The Path of Khan

Akram Khan steps into modern dance from a platform of ancient Indian technique.

When Akram Khan was about 7 years old, his mother went to a London performance of classical Indian dance.

Though she and her husband were from originally from Bangladesh, she was dazzled by the ancient Indian art form. Inspired particularly by the male dancers, she decided to sign her hyperactive son up for lessons.

"I had been doing Bangladeshi folk dance," Khan said by telephone from a Los Angeles hotel room last week, speaking in a soft English accent. "Predominantly, my mother taught me. But classical dance has structure, an extreme structure. It has clear boundaries, and it's danced to traditional Indian music."

His early, intensive training in the ancient movements of Kathak, the classical dance of northern India, still forms the backbone of the work of Khan, a contemporary choreographer and dancer who's rapidly becoming an international sensation. Two years ago, he and the other four dancers of his Akram Khan Dance Company visited only two U.S. cities on an American tour. This time around, they're ping-ponging to cities across the continent, from Philadelphia to San Francisco to Portland to Toronto, with a stint coming up in New York's Joyce Theatre, bastion of modern dance. And they've picked up raves all along the way.

The Philadelphia Inquirer critic put Khan's new evening-length piece Kaash in her personal "pantheon of choreography," allotting the 29-year-old choreographer a berth alongside the likes of Merce Cunningham and Lucinda Childs. Khan brings the hour-long piece to Tucson's Centennial Hall Saturday night.

"We've gone so quickly, in three years, from being unknown in the contemporary dance world to suddenly being thrown into the international dance scene," Kahn said. "It's been a real shift; it's very different."

What makes Khan's work so distinctive is its merging of a contemporary Western aesthetic with an ancient Asian one. Kathak, which means "story," has always combined Muslim dance traditions with Hindi. Khan has added something new. Instead of the elaborate ritual costumes of Indian temple dancers, who wear bells strapped to their ankles to accentuate the rhythms of the music, Khan's international troupers perform in simple black tunics. The dancers hail from South Africa, Spain and Malaysia. The New York Times characterized their high-velocity movements on stage as "Shiva meets Martha Graham, at a very high speed."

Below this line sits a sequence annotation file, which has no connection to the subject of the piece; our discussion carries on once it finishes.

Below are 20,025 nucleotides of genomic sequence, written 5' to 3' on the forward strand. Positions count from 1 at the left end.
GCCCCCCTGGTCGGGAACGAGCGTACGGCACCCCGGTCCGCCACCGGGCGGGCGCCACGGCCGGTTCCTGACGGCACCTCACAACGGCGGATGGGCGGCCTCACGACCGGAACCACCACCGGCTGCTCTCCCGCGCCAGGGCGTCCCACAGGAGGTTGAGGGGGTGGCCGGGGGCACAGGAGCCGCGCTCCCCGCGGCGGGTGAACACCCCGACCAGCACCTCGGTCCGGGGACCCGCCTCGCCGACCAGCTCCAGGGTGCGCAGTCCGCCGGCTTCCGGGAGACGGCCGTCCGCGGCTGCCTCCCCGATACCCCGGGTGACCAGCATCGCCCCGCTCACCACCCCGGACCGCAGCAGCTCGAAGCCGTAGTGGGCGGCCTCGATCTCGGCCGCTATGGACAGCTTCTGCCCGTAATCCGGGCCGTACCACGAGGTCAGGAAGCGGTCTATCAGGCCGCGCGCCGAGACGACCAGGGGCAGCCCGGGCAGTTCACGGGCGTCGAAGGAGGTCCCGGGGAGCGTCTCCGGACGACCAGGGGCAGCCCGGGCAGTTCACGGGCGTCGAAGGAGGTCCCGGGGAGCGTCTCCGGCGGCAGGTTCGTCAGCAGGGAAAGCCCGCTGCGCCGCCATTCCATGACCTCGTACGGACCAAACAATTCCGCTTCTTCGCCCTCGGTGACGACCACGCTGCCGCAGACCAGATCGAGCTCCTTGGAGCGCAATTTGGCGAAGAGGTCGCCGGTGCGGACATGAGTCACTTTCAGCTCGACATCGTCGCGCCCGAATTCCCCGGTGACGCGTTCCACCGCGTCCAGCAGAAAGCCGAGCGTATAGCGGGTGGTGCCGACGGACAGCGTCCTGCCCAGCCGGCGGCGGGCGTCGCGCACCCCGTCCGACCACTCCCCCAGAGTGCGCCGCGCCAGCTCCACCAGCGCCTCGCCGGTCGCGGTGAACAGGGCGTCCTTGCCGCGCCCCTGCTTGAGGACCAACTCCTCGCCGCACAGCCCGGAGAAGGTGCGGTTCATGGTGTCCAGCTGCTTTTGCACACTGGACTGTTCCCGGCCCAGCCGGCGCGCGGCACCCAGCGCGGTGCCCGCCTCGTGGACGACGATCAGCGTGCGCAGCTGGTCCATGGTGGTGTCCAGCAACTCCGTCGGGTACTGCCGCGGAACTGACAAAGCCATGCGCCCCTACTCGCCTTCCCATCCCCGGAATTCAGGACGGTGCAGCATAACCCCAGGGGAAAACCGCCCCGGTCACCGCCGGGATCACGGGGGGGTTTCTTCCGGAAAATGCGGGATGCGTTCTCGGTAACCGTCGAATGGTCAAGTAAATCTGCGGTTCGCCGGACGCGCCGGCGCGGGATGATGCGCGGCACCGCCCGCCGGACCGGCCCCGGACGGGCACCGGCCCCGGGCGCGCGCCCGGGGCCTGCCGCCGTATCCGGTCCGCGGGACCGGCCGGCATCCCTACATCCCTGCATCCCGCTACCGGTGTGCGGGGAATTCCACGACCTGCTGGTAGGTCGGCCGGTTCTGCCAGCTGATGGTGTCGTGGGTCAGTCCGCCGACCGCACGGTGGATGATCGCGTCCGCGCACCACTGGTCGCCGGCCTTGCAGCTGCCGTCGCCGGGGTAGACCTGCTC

"They're very strong contemporary dancers," Khan said, "but I teach them Kathak every day."

But it's too simplistic to say that Khan has simply overlaid modern movement onto Asian gestures.

"I don't believe in the word 'fusion,'" Khan said. "That's superficial. And fusion works are superficial. The best way to describe it is 'confusion.' The body is confused and starts to make decisions for itself."

The title Kaash is a Hindi word for "if"; the piece evokes Shiva, the many-armed Hindu dancing god who is associated with both creation and destruction.

"I was inspired by Shiva, but once in the studio, I let go of that idea," Khan said. "We went on a journey but I never set out to make it a piece with a message. It's open to interpretation."

The music is by the young English composer Nitin Sawhney, a son of Indian immigrants who has a great understanding of traditional Indian music, Khan said. A London-trained Indian designer, Anish Kapoor, designed the elaborate set, and an Irishwoman, Aideen Malone, put together the lighting.

Khan is accustomed to this kind of cultural mélange. His Muslim parents emigrated to England in the early '70s, and shortly after that, he was born into London's "melting pot of cultures," he said. He grew up in a "mixed neighborhood with small pockets of resemblance to India. There were south Asians, Africans, a mixture." Khan's father is a businessman and his mother a teacher who is involved in organizing cultural events.

As a young Kathak student, Khan was not immune to secular show biz. A great hero was Michael Jackson, whom he "saw on TV a lot around the time of Thriller. He was a huge inspiration for his performance quality. As a kid, I tried to copy him."

In his mid-teens, Kahn made his own foray into popular entertainment, dancing to the live music of Ravi Shankar in a Jungle Book production that traveled internationally, and in Peter Brooks' stage production of The Mahabharata. But as he grew older, he became a "disciple" of his Kathak teacher, and wanted to pursue dance more seriously.

"My community wanted me to be a lawyer or a doctor. I said, 'I don't want to do either of those, but I'll go to a university and get a degree in dance.'" At De Montfort University and later at the Northern School of Contemporary, he first trained in modern and ballet.

"My body took to contemporary dance," he said. "I was surprised. I liked it--the body opens up."

A student solo that he presented at Dance Umbrella in London, incorporating classical Indian elements, created a great "hoo-hah," he remembered. "The audience loved it. It was a career point. I was suddenly in the newspaper."

He started winning invitations and awards, culminating in a chance to dance with 25 young performers from around the world at the PARTS contemporary dance school in Brussels. At PARTS, he met most of the dancers now in his troupe, which he formed in 2000.

After some initial ambivalence, he said, his parents "are proud of the work. They've always been supportive." He finds that some audience members come to see contemporary, but end up enchanted by its classical elements. South Asian dance purists "have a little bit of a problem with it. ... We do present classical work every two years in London. ... That is where I truly feel at home."